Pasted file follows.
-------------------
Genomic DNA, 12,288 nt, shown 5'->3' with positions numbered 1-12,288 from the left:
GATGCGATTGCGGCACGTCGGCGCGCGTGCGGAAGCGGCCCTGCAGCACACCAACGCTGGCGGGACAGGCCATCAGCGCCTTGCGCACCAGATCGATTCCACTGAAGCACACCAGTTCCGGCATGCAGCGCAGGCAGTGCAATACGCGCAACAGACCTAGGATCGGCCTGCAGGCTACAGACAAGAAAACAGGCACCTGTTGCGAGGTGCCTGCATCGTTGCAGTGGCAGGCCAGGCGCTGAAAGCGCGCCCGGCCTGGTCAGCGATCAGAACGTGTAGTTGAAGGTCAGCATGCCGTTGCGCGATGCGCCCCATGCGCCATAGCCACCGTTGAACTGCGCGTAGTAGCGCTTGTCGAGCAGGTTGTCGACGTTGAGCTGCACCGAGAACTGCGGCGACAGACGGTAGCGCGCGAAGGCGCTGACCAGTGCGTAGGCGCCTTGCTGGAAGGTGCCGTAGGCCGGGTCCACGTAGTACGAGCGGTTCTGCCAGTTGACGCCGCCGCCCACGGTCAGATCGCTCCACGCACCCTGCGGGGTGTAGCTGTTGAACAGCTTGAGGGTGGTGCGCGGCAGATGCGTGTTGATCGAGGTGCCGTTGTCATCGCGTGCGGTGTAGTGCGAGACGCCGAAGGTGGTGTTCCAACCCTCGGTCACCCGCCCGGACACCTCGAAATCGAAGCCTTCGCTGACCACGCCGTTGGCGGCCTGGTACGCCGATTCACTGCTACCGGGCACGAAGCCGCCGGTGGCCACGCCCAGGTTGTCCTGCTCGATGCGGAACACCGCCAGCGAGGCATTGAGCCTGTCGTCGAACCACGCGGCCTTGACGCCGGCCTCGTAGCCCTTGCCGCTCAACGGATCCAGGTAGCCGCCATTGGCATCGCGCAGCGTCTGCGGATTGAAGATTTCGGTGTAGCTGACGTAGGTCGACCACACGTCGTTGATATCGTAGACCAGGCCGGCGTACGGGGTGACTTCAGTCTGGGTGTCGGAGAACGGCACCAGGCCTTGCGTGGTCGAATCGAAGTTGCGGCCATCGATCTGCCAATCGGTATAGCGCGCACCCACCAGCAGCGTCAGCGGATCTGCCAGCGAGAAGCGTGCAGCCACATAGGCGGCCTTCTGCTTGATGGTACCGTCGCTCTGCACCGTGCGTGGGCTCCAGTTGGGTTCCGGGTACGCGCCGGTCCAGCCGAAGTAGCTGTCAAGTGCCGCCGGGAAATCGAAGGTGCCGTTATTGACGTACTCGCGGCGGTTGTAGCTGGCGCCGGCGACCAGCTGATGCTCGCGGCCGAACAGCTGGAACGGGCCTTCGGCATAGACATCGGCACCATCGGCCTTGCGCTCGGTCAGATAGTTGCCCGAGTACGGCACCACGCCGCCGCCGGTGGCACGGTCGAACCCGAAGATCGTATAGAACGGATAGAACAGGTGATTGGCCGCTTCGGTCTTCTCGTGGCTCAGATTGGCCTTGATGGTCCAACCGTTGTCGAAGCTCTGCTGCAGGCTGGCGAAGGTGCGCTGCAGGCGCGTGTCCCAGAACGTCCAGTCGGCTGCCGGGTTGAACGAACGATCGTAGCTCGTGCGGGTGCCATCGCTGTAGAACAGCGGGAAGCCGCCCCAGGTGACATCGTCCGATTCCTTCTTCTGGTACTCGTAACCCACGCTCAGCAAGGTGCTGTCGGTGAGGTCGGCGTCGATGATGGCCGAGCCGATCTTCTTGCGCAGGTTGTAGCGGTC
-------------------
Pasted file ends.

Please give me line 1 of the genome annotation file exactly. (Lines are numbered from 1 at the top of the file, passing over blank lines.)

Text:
Genomic DNA, 12,288 nt, shown 5'->3' with positions numbered 1-12,288 from the left: